Journalists Find Chemical Plants Insecure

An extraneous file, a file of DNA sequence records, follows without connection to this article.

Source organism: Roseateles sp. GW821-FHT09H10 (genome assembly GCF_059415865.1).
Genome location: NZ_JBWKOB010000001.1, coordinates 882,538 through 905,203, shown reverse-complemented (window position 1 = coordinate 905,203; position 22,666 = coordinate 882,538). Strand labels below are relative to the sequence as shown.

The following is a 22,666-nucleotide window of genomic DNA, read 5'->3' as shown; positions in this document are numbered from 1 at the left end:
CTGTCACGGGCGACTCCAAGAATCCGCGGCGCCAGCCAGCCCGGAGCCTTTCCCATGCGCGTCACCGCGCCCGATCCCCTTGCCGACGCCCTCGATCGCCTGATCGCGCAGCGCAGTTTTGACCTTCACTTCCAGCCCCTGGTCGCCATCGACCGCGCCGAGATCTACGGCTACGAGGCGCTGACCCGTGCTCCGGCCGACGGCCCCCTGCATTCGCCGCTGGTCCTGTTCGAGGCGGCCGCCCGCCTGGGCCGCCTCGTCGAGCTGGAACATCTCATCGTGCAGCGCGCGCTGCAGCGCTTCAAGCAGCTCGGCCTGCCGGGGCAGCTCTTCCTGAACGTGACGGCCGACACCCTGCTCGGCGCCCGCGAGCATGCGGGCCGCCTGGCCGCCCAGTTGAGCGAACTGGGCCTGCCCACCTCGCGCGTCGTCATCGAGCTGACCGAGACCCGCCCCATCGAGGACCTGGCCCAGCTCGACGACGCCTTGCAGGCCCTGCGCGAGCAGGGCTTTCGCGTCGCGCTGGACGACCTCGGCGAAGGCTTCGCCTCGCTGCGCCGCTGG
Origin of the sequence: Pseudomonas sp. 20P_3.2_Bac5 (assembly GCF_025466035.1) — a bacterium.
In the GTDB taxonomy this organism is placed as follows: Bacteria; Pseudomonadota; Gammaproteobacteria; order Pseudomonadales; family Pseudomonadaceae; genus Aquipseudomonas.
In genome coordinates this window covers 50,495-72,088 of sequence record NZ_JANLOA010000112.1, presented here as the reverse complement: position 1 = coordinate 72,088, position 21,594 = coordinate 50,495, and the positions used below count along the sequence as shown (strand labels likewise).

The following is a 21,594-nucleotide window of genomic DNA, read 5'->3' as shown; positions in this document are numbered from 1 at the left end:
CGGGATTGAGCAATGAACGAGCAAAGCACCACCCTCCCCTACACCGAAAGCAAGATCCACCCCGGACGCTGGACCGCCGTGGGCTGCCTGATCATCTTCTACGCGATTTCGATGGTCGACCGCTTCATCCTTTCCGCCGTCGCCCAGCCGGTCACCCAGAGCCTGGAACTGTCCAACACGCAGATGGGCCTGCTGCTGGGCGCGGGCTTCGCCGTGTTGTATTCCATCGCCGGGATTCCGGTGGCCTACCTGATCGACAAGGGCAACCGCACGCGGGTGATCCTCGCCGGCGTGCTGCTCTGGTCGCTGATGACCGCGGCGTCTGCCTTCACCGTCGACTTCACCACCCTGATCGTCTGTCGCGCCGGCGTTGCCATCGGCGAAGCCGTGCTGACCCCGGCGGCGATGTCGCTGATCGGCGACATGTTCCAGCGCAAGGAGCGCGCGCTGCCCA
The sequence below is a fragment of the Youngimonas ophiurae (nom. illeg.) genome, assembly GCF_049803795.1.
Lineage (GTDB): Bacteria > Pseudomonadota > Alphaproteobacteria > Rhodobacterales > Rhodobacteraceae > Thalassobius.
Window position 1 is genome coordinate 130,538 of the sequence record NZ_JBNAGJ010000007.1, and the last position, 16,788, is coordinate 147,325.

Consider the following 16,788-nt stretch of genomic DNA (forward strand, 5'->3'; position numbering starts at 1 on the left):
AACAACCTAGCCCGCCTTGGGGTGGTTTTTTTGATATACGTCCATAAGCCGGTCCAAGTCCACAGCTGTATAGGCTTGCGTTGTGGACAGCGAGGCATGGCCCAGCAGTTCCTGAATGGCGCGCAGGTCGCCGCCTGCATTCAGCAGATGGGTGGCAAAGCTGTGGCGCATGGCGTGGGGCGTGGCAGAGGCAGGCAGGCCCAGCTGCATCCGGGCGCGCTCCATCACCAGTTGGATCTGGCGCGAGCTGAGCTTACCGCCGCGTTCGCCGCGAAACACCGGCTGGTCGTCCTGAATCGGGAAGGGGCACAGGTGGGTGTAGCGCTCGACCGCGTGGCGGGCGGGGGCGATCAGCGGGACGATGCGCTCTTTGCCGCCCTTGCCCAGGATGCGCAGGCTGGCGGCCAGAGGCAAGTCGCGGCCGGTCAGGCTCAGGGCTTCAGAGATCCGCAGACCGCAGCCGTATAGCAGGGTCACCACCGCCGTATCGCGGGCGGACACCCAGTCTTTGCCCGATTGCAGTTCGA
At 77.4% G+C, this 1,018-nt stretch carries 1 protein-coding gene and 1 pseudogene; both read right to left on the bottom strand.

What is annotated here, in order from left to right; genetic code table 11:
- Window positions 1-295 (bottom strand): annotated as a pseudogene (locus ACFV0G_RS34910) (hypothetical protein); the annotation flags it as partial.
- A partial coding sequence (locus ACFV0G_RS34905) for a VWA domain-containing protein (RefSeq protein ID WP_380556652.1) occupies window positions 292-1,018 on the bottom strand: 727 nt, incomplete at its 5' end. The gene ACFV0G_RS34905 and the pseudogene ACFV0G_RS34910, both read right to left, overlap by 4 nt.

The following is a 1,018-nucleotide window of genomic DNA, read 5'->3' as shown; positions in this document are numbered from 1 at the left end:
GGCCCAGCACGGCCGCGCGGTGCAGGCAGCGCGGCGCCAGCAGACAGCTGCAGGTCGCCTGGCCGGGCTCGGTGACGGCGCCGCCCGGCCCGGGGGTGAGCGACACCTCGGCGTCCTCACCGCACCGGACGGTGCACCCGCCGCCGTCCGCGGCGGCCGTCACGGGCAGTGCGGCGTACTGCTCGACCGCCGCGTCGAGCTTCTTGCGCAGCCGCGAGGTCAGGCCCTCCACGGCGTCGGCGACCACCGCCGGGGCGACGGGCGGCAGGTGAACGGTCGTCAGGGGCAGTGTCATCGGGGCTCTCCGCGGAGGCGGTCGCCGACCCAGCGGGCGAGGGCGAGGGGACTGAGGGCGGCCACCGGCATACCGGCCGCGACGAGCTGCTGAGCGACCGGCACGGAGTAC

The New York Times recently uncovered startling security flaws at chemical plants in Dallas and New Orleans after a writer "milled about" for some time around the fence line of plants before even being approached by facility security personnel. Reporters have regularly penetrated chemical plant security with great ease, notwithstanding claims by the chemical industry that it is voluntarily improving security. A May 22 New York Times editorial reported on these gaping security holes surrounding chemical plants that use large quantities of the most hazardous substances. Unfortunately, the example used by the Times is neither the first one nor an isolated case. The Working Group on Community Right-to-Know, an OMB Watch project, has compiled nearly 20 similar news stories from across the country detailing more than 60 instances of chemical plant security failing to keep out uninvited reporters, thieves and security test personnel. Despite these examples, the chemical industry continues to oppose any federal legislation for chemical plant security and risk reduction, maintaining instead that companies can best ensure the public safety if left alone. Thus far, the federal government has bowed to pressure from the chemical industry and refrained from passing any legislation. However, as evidence continues to mount, such as the breeches detailed in the Times editorial and recent congressional testimony from chemical industry safety and security experts, Congress may finally pass a law requiring minimum standards. In a post-9/11 environment, it makes enormous sense to impose requirements on chemical plants to tighten security and to take steps to minimize the use of unsafe chemicals. Several bills have already been introduced and more are expected. On April 12, Rep. Vito Fossella (R-NY) introduced the Chemical Facility Security Act of 2005 (H.R. 1562). The bill does not require priority facilities to consider safer chemicals or processes, nor does it require all facilities to submit their security reviews to the government for approval. Nonetheless, no other representatives have agreed to cosponsor the bill yet. More recently, on May 10, Rep. Frank Pallone (D-NJ) introduced the Chemical Security Act of 2005 (H.R. 2237). Pallone's bill places more requirements on facilities to safeguard their plants from a terrorist attack, but still does not require facilities to use safer chemicals and processes where practical. The bill currently has two cosponsors -- Reps. Edward Markey (D-MA) and Rush Holt (D-NJ). Recently, Sen. Susan Collins (R-ME), chairman of the Senate Committee on Homeland Security and Government Affairs, held a hearing on chemical security at which Sen. Jon Corzine (D-NJ) was lead witness. Corzine has introduced several bills on chemical security during previous sessions of Congress. His legislation was opposed by the chemical industry and Sen. James Inhofe (R-OK), chairman of the Environment and Public Works Committee, offered an industry-friendly bill that stalemated any movement on Corzine's bill over the past few years. Collins and Corzine are reportedly considering development of a bipartisan bill to be introduced this year. However, security advocates fear that any strong chemical security legislation will be watered down by industry opposition.
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